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By Taylor Sisk
In August 2003, more than 35,000 people across Europe died as a result of exposure to extremely high temperatures.
France was hit especially hard – particularly its elderly population – with nearly 15,000 deaths. The Washington, D.C.-based Earth Policy Institute noted at the time that this was more than 19 times the global death toll from the SARS epidemic.
The Earth’s climate continues to change, and, this year’s relatively cooler summer here in North Carolina notwithstanding, temperatures continue to climb.
Montserrat Fuentes, head of the department of statistics at NC State University, has been examining the effects of rising temperatures on human health for more than 10 years. Along with Jingwen Zhou, also of NC State, and Howard H. Chang of Emory University, Fuentes published a paper last September in the Journal of Agricultural, Biological, and Environmental Statistics titled “The Health Impact of Climate Change With Calibrated Climate Model.”
The researchers compared historical data for mortality and high temperatures in the southeastern U.S. – where a particularly dramatic ongoing increase in temperatures is expected – with projected outcomes.
They found that by 2040, if no adaptations are made, extreme temperatures will take an average of five more lives each year than in 2000 in three cities in Alabama: Birmingham, and Huntsville.
Project those numbers for three mid-sized cities across the entire region, then across the globe, and, Fuentes, said, we’re facing a considerable crisis.
“Our study shows the serious challenges and human health consequences for cities around the world associated with climate change,” she said.
These findings, Fuentes said, are “an urgent call for adaptation efforts to mitigate the human health impacts of climate change.”
Beyond the effects on physical health, Chris Fuhrmann, a climatologist with the Southeast Regional Climate Center said we must consider consequences of extreme heat on the incidence of violence, depression and suicide, and on productivity too.
Adapt, or else
Fuentes acknowledges that people will most probably make adaptations in response to rising temperatures – spending more time indoors and designing homes differently, for example – as will governments. Certain regions, she said, may no longer be deemed inhabitable.
“It’s difficult to project what type of adaptations we would use in the future,” Fuentes said. “We’re trying to bring an awareness that if we continue to do things the way we are now, we can expect an increase in mortality.”
Her research found that while between 1991 and 2000 Birmingham experienced an average of 4.1 days in which temperatures rose above 98.6 Fahrenheit, between 2041 and 2050 the city is projected to have 54 such days.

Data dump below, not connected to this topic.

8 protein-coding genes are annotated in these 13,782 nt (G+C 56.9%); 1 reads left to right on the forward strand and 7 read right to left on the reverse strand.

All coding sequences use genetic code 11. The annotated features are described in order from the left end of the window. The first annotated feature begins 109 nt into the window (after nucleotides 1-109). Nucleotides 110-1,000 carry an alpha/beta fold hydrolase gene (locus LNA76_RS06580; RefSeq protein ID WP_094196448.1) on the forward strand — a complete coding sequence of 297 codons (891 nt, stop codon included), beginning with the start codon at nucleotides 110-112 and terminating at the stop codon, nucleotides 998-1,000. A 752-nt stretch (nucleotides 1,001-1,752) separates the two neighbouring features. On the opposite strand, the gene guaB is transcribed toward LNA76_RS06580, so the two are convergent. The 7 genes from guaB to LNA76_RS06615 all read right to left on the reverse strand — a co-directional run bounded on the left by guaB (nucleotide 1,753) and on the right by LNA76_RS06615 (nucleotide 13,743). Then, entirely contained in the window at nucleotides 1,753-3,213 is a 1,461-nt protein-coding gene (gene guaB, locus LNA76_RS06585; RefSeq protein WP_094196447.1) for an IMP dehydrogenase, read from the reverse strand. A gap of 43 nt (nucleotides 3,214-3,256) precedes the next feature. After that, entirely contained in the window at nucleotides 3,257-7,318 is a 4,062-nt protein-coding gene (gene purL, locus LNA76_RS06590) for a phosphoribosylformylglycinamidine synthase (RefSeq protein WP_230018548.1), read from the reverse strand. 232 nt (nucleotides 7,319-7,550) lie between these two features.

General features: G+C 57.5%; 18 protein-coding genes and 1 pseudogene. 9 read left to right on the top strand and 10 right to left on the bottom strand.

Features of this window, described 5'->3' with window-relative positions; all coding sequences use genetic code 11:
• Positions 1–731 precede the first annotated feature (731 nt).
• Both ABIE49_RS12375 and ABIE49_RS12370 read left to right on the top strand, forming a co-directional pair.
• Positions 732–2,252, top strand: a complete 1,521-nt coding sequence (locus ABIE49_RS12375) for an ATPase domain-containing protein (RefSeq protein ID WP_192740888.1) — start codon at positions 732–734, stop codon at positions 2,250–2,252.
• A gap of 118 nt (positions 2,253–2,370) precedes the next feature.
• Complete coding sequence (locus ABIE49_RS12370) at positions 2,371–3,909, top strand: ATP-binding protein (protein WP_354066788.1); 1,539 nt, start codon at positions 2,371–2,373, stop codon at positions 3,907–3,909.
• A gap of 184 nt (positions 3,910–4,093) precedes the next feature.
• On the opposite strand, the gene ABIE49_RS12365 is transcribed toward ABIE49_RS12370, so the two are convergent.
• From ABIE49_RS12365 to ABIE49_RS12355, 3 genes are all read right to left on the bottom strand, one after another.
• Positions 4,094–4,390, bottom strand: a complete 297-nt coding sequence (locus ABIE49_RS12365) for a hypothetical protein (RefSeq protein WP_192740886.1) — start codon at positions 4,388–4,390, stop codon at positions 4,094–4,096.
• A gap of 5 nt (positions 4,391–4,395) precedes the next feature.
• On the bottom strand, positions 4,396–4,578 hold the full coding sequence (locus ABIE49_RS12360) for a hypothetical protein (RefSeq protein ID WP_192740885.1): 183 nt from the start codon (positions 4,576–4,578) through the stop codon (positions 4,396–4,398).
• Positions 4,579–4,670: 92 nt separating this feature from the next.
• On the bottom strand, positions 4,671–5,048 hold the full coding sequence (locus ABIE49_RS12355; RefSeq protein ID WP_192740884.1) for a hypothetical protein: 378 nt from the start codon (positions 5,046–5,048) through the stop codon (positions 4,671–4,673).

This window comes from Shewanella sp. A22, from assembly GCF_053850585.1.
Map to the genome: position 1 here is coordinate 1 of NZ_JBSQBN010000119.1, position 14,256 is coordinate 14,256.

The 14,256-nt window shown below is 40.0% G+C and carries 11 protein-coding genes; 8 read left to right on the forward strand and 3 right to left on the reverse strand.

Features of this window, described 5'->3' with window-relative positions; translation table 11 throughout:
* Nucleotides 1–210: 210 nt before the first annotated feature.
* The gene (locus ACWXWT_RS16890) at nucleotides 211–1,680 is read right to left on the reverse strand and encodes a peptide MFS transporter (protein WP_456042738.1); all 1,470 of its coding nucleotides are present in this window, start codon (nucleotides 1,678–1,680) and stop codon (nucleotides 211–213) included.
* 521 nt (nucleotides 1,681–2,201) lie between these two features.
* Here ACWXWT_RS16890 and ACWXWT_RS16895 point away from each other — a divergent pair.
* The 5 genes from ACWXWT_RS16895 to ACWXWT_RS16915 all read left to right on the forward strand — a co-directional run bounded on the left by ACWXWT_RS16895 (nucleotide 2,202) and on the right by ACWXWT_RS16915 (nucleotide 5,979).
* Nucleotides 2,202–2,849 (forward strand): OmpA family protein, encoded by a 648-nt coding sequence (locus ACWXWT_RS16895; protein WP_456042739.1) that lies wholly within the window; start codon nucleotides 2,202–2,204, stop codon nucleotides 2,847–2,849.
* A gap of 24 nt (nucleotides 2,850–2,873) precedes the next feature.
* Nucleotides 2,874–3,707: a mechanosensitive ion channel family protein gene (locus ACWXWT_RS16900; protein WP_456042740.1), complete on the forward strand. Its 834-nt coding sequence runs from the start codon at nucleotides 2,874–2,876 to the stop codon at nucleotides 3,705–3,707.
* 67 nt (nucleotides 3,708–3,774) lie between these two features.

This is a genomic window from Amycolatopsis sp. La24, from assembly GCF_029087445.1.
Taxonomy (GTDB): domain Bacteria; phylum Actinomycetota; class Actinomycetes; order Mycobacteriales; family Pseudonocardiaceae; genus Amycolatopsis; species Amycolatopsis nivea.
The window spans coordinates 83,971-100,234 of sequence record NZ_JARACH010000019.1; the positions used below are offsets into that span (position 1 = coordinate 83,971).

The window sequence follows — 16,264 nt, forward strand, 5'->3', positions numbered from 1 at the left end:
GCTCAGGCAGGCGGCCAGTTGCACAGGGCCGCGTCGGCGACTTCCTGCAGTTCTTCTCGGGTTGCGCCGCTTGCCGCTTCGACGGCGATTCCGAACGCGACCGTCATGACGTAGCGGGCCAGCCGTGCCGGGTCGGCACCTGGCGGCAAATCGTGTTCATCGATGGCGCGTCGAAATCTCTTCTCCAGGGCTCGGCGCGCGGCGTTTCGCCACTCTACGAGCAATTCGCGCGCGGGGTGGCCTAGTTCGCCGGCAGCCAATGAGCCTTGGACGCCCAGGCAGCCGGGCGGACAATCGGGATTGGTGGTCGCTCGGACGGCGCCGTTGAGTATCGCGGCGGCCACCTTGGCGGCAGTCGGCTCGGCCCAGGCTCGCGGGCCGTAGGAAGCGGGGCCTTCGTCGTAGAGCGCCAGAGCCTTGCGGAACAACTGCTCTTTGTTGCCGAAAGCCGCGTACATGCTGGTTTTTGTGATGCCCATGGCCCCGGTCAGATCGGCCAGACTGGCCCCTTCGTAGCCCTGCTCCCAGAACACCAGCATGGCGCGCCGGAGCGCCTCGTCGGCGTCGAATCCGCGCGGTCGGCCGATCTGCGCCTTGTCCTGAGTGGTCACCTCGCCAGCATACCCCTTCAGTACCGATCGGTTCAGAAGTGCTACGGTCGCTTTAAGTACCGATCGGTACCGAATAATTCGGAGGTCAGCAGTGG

But the primary concern, Fuentes said, is with heat waves, which for her research purposes are defined as two or more days of extreme heat.
Between 1991 and 2000, Birmingham had an average of 0.9 heat waves; between 2041 and 2050, 44 heat waves are expected.
“The most important thing is to understand that we’re expecting to have not just an increase in temperatures, but these temperatures will remain high for several consecutive days,” Fuentes said, “and that will have a very adverse effect on human health.”
Fuhrmann said that seasonal cycles in behavioral health issues have been identified, and that it’s important going forward to raise awareness of the potential for extended high temperatures to affect our states of mind.
“There have also been some longitudinal studies that have looked at the effect of temperature on gross domestic product,” he said, which have indicated a decline in productivity when temperatures climb.
Don’t be fooled
There have been significantly fewer days than normal this summer in which the maximum temperature in the southeast has been above 95 degrees.
But don’t let that fool you into thinking the general trend has turned, Fuhrmann advised.
There’s a meteorological explanation for the relatively warmer temps across the country – a ridge in the west that’s made it warm and dry there, and a trough in the east that’s made it cooler and wetter here.
(Fuhrmann also pointed out though that while our highs this summer have been relatively lower, our lows have been relatively higher: cloud cover and moisture have tended to keep the temperatures up at night.)
“There’s nothing terribly unusual about how this summer has progressed,” Fuhrmann said.
“We have no idea what’s going to happen in the next 100 years,” he said, “but we can begin to say some things about what might in the next couple decades.
And that is that the heat of the summer can be expected to continue to grow more oppressive.
Funding for coverage of environmental health issues provided by the Park Foundation.